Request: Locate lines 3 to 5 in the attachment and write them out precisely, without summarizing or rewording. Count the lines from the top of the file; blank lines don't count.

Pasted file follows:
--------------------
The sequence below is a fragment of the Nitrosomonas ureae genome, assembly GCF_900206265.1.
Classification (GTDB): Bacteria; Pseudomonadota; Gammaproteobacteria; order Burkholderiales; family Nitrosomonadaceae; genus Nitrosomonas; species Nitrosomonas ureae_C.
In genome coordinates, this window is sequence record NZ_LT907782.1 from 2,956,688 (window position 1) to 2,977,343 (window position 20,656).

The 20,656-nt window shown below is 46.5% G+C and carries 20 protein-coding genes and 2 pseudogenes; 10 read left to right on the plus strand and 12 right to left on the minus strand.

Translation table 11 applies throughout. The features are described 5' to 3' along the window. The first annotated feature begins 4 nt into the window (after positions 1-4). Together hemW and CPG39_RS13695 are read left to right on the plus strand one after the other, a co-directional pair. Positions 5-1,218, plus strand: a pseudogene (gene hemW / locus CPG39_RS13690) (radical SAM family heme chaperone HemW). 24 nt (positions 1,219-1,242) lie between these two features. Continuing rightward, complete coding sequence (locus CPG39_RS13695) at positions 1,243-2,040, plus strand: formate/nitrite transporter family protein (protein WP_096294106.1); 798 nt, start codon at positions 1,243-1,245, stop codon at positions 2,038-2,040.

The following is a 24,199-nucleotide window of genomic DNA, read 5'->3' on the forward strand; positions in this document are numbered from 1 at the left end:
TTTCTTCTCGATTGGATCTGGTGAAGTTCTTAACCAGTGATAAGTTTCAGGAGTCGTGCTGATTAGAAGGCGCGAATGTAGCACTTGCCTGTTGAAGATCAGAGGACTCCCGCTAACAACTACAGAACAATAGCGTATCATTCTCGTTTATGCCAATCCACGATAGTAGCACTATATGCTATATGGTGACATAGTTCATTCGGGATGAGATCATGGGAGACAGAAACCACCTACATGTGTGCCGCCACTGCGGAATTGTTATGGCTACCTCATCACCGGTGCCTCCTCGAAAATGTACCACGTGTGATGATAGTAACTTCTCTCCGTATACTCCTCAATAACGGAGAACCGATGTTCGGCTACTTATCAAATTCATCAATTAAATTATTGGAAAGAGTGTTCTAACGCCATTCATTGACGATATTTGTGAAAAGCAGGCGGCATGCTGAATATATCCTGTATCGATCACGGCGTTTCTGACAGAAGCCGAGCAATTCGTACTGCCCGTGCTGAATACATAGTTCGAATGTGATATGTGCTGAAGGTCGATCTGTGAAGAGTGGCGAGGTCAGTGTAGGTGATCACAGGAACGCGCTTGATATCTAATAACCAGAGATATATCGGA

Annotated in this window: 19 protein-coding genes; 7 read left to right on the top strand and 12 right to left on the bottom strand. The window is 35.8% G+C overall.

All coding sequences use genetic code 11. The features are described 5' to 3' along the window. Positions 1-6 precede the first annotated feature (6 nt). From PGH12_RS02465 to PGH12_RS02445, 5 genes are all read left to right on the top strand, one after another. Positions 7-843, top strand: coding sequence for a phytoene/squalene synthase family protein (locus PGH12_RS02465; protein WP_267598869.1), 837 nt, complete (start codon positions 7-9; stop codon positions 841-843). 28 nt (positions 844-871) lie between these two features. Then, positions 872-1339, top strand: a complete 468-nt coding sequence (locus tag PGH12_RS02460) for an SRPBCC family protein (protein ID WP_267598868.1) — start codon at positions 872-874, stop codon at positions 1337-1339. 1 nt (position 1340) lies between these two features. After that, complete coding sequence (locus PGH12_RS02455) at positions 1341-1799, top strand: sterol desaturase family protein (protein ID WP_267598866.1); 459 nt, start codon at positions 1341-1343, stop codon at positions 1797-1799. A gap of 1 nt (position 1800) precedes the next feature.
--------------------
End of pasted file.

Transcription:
In genome coordinates, this window is sequence record NZ_LT907782.1 from 2,956,688 (window position 1) to 2,977,343 (window position 20,656).

The 20,656-nt window shown below is 46.5% G+C and carries 20 protein-coding genes and 2 pseudogenes; 10 read left to right on the plus strand and 12 right to left on the minus strand.

Translation table 11 applies throughout. The features are described 5' to 3' along the window. The first annotated feature begins 4 nt into the window (after positions 1-4). Together hemW and CPG39_RS13695 are read left to right on the plus strand one after the other, a co-directional pair. Positions 5-1,218, plus strand: a pseudogene (gene hemW / locus CPG39_RS13690) (radical SAM family heme chaperone HemW). 24 nt (positions 1,219-1,242) lie between these two features. Continuing rightward, complete coding sequence (locus CPG39_RS13695) at positions 1,243-2,040, plus strand: formate/nitrite transporter family protein (protein WP_096294106.1); 798 nt, start codon at positions 1,243-1,245, stop codon at positions 2,038-2,040.